Where does this take place? This is what ties it to our Gospel lesson for the day, where the risen Jesus suddenly appears to the disciples who are gathered in the locked room for fear of the Jews. Jesus hails the disciples with the typical Hebrew greeting: “Peace be with you!” But on the lips of the risen Savior, it is much more than a casual wish. He brings them the peace that the world cannot give, the peace that will sustain them through all earthly troubles.

The disciples react in their fear as if they are seeing a ghost. But Jesus’ resurrected body still bears the marks of the crucifixion, to which Jesus points to erase their last doubts. The disciples rejoice! It is the Lord Jesus, alive!

Jesus again speaks peace to them and commissions them to carry on His work: “Peace be with you. As the Father has sent Me, even so I am sending you. And when He says this, He breathes on them, and repeats the gift of the keys to the disciples gathered in the locked room: “Receive the Holy Spirit. If you forgive the sins of any, they are forgiven them; if you withhold forgiveness from any, it is withheld.” Where does this great unlocking of doors happen? The keys are turned with the forgiveness of sins. This is what we call the “Office of the Keys.”

“The Office of the Keys is that special authority which Christ has given to His Church on earth to forgive the sins of repentant sinners, but to withhold forgiveness from the unrepentant as long as they do not repent” (Small Catechism).

Repentance is really a two-step process: first, recognizing the reality of our sin; and second, turning to God in faith for His mercy.

Someone who does not believe he is a sinner cannot be repentant—what’s to repent of if you are not doing something wrong? So, the first step to repentance can only happen after the Law does its accusing work. People have to hear what God’s Word says so they can recognize themselves and experience contrition over sin. The flesh, the world, and the devil spend all their time whispering, “What you are doing isn’t that bad. In fact, it’s not bad at all!” Our consciences are assaulted and dulled every day by our own sinful desires. Only the Law of God can cut us to our hearts, bring us to our knees, and show us where we are wrong (usually, that is almost everywhere). Once that message gets through and we know we are slaves to sin, the first part of repentance is accomplished.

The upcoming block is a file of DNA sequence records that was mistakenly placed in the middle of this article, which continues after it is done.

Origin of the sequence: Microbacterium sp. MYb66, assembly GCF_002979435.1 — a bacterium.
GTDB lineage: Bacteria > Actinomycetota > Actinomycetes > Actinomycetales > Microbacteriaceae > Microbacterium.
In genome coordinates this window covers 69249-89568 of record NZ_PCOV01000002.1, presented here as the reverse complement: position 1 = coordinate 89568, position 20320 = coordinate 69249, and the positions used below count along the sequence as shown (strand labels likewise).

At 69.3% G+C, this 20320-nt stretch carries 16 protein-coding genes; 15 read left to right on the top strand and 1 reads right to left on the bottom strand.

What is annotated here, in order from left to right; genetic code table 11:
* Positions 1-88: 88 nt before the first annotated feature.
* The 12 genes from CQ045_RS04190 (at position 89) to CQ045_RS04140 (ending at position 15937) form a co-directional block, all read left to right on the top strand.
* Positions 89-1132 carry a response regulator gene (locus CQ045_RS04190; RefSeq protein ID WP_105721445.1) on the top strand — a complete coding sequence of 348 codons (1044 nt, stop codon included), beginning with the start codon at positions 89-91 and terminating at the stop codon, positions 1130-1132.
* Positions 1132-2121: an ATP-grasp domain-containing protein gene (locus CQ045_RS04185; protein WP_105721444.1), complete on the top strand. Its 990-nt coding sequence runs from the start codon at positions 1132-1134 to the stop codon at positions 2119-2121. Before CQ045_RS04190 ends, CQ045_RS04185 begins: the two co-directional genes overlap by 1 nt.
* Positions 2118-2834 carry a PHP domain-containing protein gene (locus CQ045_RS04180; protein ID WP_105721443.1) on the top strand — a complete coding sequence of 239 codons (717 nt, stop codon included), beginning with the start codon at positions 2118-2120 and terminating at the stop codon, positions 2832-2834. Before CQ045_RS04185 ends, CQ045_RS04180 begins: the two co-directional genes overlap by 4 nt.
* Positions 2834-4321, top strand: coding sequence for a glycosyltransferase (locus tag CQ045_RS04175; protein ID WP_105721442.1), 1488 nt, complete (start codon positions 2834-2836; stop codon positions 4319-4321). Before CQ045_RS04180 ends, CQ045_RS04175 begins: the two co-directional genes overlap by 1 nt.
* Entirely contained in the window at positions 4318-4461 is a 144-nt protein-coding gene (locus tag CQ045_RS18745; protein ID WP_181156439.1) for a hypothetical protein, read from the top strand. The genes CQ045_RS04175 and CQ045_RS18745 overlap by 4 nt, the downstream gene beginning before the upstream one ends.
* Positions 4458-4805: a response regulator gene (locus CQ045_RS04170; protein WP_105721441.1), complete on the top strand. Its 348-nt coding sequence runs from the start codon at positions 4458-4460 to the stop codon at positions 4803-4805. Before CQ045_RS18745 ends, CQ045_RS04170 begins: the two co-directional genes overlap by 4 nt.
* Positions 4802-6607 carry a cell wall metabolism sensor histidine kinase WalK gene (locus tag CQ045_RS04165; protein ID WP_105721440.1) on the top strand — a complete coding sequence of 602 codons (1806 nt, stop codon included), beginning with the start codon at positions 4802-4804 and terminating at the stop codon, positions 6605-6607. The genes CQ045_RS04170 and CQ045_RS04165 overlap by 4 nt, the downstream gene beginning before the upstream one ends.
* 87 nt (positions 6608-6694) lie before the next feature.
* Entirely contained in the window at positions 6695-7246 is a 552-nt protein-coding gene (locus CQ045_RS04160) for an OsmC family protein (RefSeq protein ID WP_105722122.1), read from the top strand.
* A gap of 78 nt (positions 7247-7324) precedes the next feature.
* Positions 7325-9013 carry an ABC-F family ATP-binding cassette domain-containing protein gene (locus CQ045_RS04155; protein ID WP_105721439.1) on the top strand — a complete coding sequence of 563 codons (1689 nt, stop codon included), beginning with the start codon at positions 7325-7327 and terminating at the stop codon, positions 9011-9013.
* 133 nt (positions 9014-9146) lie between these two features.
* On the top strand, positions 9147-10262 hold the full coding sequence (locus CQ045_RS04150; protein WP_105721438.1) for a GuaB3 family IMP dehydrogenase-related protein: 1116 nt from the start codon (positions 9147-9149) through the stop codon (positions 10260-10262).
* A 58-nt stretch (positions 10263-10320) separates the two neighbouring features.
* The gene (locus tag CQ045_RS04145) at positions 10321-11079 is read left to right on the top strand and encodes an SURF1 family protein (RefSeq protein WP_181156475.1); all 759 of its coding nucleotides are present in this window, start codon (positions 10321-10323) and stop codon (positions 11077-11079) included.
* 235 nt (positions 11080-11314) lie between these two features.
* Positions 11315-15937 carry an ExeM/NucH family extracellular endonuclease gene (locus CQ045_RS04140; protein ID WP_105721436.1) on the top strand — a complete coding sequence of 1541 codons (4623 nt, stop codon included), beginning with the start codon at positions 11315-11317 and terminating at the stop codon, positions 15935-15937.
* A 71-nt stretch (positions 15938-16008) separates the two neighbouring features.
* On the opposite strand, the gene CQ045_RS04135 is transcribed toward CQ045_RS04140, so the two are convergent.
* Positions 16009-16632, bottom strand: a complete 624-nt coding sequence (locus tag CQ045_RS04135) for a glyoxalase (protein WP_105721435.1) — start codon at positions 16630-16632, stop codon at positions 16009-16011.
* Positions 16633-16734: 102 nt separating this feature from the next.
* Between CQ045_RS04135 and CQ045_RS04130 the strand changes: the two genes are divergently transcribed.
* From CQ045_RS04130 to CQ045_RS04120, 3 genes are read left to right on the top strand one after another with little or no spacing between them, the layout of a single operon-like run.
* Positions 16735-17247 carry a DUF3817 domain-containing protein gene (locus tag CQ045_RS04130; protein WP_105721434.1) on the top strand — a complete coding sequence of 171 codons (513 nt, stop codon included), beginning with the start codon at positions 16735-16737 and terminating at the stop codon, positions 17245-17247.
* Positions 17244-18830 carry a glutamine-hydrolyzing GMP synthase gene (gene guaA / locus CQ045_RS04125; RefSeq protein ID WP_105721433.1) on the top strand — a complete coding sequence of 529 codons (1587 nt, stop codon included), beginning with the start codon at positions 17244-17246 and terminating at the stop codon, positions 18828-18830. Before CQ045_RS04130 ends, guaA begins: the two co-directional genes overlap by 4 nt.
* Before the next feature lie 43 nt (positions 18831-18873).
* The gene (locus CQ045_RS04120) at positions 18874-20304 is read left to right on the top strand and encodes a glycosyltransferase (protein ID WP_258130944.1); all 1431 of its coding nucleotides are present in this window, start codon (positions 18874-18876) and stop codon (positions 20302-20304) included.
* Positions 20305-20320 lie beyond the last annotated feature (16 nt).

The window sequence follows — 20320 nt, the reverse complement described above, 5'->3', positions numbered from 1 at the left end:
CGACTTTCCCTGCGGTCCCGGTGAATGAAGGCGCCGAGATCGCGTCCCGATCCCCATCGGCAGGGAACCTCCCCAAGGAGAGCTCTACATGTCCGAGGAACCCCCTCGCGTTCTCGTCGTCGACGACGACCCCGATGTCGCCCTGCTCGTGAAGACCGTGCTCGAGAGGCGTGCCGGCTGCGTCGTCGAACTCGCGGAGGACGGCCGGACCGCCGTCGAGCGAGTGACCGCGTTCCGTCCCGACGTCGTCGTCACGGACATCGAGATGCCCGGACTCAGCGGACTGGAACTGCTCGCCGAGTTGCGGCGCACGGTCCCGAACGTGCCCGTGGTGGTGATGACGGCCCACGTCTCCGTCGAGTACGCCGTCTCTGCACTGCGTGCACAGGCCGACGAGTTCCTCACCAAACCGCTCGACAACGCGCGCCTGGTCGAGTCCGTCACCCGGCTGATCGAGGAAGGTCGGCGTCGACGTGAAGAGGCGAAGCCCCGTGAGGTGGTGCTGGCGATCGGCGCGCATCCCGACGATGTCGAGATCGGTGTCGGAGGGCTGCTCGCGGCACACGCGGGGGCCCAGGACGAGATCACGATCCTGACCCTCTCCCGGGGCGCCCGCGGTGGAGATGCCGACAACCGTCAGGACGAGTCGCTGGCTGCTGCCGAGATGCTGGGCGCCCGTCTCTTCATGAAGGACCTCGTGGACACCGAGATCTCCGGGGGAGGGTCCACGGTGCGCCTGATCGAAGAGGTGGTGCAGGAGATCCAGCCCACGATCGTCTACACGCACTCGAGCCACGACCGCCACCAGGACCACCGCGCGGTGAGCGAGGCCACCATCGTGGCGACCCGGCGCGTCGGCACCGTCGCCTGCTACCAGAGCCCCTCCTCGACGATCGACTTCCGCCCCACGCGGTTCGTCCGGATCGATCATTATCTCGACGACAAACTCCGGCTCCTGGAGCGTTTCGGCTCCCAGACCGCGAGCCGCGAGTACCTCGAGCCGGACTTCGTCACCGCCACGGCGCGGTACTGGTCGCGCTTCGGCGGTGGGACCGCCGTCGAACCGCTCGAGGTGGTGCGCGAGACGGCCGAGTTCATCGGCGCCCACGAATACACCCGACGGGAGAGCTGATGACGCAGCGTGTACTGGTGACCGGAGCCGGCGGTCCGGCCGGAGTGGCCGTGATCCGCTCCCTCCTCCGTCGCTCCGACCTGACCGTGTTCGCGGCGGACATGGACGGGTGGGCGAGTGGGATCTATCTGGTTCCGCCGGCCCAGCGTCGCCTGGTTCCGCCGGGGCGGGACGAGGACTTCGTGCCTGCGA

But it is not enough just to know and believe we are sinners. If we stop there, we despair, knowing that our sin separates us from God. And trying to get out of sin by our own power will also lead us to despair, because we cannot stop sinning no matter how much we want to.

So, the second part of repentance is faith: believing God’s promise that in Christ we are forgiven and have new life, namely at turning away from sin rather than to it. In particular, it means that we turn with God’s help from the specific sins of which the Law convicted us. That turning goes beyond inward resolve and really wanting to do better. Repentance includes mortifying our flesh and physically, mentally, and spiritually laboring to leave the sins that plague us.

“Repent!” sounds like a harsh message, and it is harsh. Hearing what God’s Word has to say about our favorite vices makes us angry, ashamed, and afraid. But it also makes us see that there is only one way out: Jesus. That’s why the call to repentance is one of love. It is the call God put in the mouths of His prophets and apostles so that His people could be saved. It is the call of Jesus Himself, whose love for us was so great that He took on our flesh and lived among us. He did not come to give us the message we wanted to hear (you know, the one about how you are really pretty good, especially compared to that other person). He told us the truth that we needed to hear: we are perverse, we are lost, we are dead, we must be made new, and He is the one who makes all things new.

Repentance is not some theological abstraction. For Lutherans, repentance occurs in the very concrete practice of Confession and Absolution. Our pastors do not leave us hanging. The second part of repentance is also theirs to administer. They show us our sins from the Law, and they show us our Savior in the Gospel.